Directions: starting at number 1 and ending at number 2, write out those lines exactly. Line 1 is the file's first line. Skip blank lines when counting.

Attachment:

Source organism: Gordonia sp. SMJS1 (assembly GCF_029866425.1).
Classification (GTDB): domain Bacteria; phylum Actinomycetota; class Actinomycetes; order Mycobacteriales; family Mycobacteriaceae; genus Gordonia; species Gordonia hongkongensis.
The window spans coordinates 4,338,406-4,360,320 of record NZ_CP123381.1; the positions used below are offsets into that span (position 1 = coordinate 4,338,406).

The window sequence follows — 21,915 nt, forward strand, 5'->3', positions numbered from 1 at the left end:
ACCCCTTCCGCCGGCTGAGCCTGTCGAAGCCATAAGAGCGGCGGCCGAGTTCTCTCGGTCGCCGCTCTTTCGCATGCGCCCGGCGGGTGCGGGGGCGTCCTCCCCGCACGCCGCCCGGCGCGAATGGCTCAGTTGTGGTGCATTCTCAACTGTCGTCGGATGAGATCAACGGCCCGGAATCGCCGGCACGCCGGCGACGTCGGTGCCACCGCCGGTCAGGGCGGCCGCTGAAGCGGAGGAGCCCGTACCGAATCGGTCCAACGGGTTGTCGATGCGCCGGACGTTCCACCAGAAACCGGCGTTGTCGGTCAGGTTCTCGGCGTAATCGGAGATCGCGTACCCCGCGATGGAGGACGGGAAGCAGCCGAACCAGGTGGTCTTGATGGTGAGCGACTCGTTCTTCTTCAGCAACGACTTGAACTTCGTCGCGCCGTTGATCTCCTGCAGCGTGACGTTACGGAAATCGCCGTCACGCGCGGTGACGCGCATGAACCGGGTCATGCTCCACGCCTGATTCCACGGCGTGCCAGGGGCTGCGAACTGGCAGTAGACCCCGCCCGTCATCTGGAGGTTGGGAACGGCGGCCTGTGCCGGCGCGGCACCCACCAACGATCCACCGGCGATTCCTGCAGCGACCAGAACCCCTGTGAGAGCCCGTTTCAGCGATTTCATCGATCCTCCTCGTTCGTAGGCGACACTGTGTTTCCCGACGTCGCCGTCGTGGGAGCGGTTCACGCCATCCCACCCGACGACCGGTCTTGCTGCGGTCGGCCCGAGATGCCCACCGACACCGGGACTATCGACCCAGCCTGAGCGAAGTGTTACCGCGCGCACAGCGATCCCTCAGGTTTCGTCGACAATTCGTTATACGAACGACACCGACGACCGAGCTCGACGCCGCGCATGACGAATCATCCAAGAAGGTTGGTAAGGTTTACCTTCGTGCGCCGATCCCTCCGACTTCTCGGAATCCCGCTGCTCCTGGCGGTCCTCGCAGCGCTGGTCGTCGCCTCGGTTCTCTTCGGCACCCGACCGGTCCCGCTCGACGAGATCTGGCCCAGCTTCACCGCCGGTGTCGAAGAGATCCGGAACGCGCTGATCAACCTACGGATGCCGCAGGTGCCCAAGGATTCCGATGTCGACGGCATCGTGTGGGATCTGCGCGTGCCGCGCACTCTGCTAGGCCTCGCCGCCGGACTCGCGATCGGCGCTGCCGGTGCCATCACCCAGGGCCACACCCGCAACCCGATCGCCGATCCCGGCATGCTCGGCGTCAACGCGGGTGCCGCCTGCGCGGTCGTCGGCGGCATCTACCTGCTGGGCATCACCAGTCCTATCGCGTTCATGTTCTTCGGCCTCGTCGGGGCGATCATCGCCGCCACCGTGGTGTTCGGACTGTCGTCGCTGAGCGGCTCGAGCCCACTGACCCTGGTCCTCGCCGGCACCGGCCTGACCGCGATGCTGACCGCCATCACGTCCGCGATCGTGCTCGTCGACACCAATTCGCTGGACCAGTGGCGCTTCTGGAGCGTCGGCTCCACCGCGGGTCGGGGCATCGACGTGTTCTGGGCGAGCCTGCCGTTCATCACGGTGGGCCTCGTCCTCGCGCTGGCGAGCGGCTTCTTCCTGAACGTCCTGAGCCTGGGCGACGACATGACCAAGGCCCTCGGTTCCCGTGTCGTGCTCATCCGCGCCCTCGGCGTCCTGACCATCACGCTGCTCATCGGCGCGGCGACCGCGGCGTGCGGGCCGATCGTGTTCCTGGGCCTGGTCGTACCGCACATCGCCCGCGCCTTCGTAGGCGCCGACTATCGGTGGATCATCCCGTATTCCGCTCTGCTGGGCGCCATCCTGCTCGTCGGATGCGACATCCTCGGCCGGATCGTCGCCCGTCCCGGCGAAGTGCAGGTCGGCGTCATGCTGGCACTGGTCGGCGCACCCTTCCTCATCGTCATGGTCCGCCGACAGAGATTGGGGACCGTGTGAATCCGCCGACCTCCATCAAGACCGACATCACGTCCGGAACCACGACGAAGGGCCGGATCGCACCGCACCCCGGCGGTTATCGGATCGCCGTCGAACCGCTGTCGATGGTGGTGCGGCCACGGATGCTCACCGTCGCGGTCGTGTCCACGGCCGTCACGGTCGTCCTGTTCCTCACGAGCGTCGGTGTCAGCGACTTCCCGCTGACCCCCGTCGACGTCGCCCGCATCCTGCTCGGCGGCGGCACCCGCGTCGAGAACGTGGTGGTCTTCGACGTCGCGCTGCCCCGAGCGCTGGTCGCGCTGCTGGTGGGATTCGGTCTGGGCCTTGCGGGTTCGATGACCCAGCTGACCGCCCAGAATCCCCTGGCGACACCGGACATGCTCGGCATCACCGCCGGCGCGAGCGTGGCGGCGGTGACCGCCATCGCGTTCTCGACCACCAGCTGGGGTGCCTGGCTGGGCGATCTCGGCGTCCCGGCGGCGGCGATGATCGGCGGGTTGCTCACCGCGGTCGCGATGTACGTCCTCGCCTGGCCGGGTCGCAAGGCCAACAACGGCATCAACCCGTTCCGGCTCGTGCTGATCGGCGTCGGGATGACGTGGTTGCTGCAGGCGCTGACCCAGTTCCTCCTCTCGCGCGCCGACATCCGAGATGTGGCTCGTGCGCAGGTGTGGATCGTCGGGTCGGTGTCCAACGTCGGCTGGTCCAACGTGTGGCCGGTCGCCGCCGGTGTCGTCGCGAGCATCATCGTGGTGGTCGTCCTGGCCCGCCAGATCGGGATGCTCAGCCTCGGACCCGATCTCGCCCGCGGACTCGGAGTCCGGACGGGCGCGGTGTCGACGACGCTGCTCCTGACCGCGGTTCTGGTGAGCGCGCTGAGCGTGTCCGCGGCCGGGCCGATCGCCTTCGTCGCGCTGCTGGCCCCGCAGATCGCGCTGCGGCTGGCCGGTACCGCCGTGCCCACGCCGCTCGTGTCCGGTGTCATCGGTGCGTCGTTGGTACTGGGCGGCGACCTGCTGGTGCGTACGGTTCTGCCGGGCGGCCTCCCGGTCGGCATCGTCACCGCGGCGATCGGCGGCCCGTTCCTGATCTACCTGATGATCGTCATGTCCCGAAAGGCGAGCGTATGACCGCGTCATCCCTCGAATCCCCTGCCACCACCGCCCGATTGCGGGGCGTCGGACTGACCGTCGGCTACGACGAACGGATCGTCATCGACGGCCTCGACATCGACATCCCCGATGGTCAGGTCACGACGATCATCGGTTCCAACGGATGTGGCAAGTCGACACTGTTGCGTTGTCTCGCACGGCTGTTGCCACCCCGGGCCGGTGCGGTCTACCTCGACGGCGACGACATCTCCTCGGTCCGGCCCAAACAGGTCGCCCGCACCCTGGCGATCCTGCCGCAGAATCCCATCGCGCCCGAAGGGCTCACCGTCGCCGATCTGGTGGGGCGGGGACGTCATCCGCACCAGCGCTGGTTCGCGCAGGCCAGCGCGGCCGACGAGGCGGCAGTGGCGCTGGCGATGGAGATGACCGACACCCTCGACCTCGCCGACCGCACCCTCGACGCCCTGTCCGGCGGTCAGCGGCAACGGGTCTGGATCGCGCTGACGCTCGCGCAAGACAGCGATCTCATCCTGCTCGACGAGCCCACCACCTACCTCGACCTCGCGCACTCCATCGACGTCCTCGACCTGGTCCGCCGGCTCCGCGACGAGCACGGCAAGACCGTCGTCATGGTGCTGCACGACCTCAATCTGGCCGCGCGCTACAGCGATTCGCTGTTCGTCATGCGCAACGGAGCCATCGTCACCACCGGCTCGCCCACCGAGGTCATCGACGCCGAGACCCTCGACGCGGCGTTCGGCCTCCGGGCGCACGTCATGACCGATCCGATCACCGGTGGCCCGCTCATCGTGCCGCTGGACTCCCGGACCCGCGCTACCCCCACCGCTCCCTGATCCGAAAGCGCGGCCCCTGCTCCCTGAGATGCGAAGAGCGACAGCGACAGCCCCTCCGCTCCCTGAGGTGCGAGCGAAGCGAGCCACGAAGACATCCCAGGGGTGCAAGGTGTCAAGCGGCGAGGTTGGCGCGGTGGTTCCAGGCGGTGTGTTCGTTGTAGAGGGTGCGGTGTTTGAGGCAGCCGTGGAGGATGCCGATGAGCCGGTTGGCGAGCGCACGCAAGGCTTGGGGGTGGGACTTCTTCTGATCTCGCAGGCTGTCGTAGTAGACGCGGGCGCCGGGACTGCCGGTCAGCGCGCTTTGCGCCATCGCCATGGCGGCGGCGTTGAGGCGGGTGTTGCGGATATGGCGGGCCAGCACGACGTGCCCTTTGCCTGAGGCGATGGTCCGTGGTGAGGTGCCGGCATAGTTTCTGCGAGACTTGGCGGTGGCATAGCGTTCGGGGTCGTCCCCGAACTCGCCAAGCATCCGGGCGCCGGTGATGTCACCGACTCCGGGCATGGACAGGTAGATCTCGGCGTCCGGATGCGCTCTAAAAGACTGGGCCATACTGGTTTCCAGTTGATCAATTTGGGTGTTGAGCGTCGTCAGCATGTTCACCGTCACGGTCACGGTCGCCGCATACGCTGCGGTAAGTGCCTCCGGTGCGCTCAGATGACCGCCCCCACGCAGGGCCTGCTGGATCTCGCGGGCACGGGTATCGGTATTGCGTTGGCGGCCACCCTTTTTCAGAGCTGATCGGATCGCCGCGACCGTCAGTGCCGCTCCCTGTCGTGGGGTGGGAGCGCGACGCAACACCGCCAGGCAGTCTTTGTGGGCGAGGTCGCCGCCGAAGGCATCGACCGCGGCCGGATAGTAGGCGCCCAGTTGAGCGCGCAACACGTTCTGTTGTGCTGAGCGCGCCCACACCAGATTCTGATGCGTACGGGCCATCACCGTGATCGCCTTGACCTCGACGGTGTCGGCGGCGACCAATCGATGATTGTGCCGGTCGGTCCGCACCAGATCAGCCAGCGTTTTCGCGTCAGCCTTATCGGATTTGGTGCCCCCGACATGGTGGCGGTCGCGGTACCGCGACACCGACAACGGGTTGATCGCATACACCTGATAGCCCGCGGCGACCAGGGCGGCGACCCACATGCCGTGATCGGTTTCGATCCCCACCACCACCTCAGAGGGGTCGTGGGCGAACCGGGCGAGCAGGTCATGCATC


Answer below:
Source organism: Gordonia sp. SMJS1 (assembly GCF_029866425.1).
Classification (GTDB): domain Bacteria; phylum Actinomycetota; class Actinomycetes; order Mycobacteriales; family Mycobacteriaceae; genus Gordonia; species Gordonia hongkongensis.